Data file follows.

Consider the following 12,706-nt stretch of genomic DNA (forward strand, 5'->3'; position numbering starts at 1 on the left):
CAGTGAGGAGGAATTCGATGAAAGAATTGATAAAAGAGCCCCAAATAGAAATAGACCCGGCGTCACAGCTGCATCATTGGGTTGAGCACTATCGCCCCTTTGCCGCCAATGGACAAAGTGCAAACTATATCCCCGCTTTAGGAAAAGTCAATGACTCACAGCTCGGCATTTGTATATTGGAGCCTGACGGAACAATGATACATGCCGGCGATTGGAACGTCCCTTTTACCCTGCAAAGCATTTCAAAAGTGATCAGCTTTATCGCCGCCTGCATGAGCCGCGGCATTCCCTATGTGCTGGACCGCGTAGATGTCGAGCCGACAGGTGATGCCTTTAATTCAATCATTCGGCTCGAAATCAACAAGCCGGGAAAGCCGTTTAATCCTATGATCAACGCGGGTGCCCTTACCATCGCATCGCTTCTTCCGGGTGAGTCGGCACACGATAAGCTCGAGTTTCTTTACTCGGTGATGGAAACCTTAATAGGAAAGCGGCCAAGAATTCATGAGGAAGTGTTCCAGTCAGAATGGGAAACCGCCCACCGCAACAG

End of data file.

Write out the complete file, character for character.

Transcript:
Consider the following 12,706-nt stretch of genomic DNA (forward strand, 5'->3'; position numbering starts at 1 on the left):
CAGTGAGGAGGAATTCGATGAAAGAATTGATAAAAGAGCCCCAAATAGAAATAGACCCGGCGTCACAGCTGCATCATTGGGTTGAGCACTATCGCCCCTTTGCCGCCAATGGACAAAGTGCAAACTATATCCCCGCTTTAGGAAAAGTCAATGACTCACAGCTCGGCATTTGTATATTGGAGCCTGACGGAACAATGATACATGCCGGCGATTGGAACGTCCCTTTTACCCTGCAAAGCATTTCAAAAGTGATCAGCTTTATCGCCGCCTGCATGAGCCGCGGCATTCCCTATGTGCTGGACCGCGTAGATGTCGAGCCGACAGGTGATGCCTTTAATTCAATCATTCGGCTCGAAATCAACAAGCCGGGAAAGCCGTTTAATCCTATGATCAACGCGGGTGCCCTTACCATCGCATCGCTTCTTCCGGGTGAGTCGGCACACGATAAGCTCGAGTTTCTTTACTCGGTGATGGAAACCTTAATAGGAAAGCGGCCAAGAATTCATGAGGAAGTGTTCCAGTCAGAATGGGAAACCGCCCACCGCAACAG